HOME |  CULT MOVIES | COMPETITIONS | ADVERTISE |  CONTACT US |  ABOUT US
 
 
 
Newest Reviews
Boss Level
My Heart Can't Beat Unless You Tell It To
Edge of the World
PTU
Superdeep
Insignificance
Treasure City
Piccadilly
Parallel
Invasión
Shiva Baby
Flowers of Shanghai
War and Peace
Agony
Merrily We Go to Hell
Ellie & Abbie (& Ellie's Dead Aunt)
Amusement Park, The
Lemebel
Hands of Orlac, The
Cats
Death has Blue Eyes
Caveat
Kala Azar
Duplicate
Flashback
Gunda
After Love
Earwig and the Witch
Zebra Girl
Skull: The Mask
Vanquish
Bank Job
Drunk Bus
Homewrecker
State Funeral
Army of the Dead
Initiation
Redoubt
Dinner in America
Death Will Come and Shall Have Your Eyes
   
 
Newest Articles
That Ol' Black Magic: Encounter of the Spooky Kind on Blu-ray
She's Evil! She's Brilliant! Basic Instinct on Blu-ray
Hong Kong Dreamin': World of Wong Kar Wai on Blu-ray
Buckle Your Swash: The Devil-Ship Pirates on Blu-ray
Way of the Exploding Fist: One Armed Boxer on Blu-ray
A Lot of Growing Up to Do: Fast Times at Ridgemont High on Blu-ray
Oh My Godard: Masculin Feminin on Blu-ray
Let Us Play: Play for Today Volume 2 on Blu-ray
Before The Matrix, There was Johnny Mnemonic: on Digital
More Than Mad Science: Karloff at Columbia on Blu-ray
Indian Summer: The Darjeeling Limited on Blu-ray
3 from 1950s Hollyweird: Dr. T, Mankind and Plan 9
Meiko Kaji's Girl Gangs: Stray Cat Rock on Arrow
Having a Wild Weekend: Catch Us If You Can on Blu-ray
The Drifters: Star Lucie Bourdeu Interview
Meiko Kaji Behind Bars: Female Prisoner Scorpion on Arrow
The Horror of the Soviets: Viy on Blu-ray
Network Double Bills: Tarka the Otter and The Belstone Fox
Network Double Bills: All Night Long and Ballad in Blue
Chew Him Up and Spit Him Out: Romeo is Bleeding on Blu-ray
British Body Snatchers: They Came from Beyond Space on Blu-ray
Bzzzt: Pulse on Blu-ray
The Tombs Will Be Their Cities: Demons and Demons 2 on Arrow
Somebody Killed Her Husband: Charade on Blu-ray
Network Double Bills: Maroc 7 and Invasion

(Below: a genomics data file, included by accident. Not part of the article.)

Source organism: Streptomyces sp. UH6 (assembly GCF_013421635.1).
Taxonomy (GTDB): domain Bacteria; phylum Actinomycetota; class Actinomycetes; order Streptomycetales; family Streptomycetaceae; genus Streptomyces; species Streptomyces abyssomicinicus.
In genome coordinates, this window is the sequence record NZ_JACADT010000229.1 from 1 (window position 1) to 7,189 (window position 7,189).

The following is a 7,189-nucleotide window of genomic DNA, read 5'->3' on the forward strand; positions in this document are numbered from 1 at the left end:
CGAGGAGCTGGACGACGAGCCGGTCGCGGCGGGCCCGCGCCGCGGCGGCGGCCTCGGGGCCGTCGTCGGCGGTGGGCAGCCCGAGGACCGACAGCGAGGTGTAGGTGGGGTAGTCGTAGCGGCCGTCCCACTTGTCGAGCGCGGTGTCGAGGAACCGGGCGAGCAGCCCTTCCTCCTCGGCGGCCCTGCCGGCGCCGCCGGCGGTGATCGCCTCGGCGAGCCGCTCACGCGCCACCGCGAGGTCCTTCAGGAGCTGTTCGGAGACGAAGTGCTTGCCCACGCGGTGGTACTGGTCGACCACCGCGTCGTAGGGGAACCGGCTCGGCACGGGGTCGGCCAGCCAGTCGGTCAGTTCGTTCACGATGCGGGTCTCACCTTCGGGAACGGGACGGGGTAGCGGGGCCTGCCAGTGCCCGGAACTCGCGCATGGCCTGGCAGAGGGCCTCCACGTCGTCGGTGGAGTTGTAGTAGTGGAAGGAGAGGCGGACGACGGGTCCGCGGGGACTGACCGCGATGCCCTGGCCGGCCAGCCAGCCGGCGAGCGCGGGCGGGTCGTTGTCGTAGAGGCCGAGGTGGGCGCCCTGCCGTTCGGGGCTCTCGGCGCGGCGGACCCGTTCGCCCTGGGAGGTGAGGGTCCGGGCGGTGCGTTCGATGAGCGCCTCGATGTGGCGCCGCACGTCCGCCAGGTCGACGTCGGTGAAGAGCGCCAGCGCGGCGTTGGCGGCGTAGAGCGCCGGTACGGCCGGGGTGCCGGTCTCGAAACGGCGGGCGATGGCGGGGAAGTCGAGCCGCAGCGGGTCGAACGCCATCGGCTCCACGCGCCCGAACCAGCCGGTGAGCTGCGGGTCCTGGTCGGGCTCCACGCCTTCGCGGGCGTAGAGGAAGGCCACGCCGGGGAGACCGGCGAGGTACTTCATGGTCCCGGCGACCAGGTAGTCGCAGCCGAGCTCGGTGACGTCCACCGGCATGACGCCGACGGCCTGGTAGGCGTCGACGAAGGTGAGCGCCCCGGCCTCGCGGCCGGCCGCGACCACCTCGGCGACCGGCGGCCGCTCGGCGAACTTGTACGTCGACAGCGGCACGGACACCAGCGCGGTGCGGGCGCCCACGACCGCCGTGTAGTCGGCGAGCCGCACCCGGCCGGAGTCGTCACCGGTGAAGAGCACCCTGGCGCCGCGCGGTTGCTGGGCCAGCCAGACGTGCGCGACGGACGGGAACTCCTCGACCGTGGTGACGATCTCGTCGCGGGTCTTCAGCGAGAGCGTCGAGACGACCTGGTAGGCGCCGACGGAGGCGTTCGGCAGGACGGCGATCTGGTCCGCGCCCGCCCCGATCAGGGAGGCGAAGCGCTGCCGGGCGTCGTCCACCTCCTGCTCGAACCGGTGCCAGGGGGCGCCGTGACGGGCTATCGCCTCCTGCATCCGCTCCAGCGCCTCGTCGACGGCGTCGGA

Perfect Weapon, The He Speaks!
Year: 1991
Director: Mark DiSalle
Stars: Jeff Speakman, John Dye, Mako, James Hong, Mariska Hargitay, Dante Basco, Beau Starr, Seth Sakai, Professor Toru Tanaka, Clyde Kusatsu, Cary-Hiroyuki Tagawa, Tom Hermann, Micah Roberts, Craig Ng, John Koyama, Roger Yuan, Shuan Shimoda, Yoshimi Imai
Genre: Action, ThrillerBuy from Amazon
Rating:  5 (from 1 vote)
Review: Jeff Sanders (Jeff Speakman) had a troubled childhood until local do-gooding shopkeeper Kim (Mako) took him and his younger brother Adam (John Dye) under his wing and introduced him to the world of kenpo karate. He was taught by Master Lo (Seth Sakai) in the Korean town area of Los Angeles, and gradually made his way up the ladder to a black belt, an expert in the discipline, which he may have to put to good use as now, some years after graduating, he has been called back to the fold by Kim. The old man is being menaced by gangsters at his antiques emporium, for they wish to steal protection money from him - protection from them. Can Jeff see these baddies off?

Speakman had been in movies before, but no more than a couple of bit parts, when his real-life achievements in karate were recognised by Paramount who signed him up to a two-picture deal, with a plan to make more should they be hits. Alas, it was not to be, for while The Perfect Weapon did fair business, especially on video, there were other ideas being put into place at the management level that did not include making him a new star, and it was a couple of years before he re-emerged with the ignominy of leading what would be the final Cannon production, some time after their heyday and left with little promotion. He did stick at the movies, however.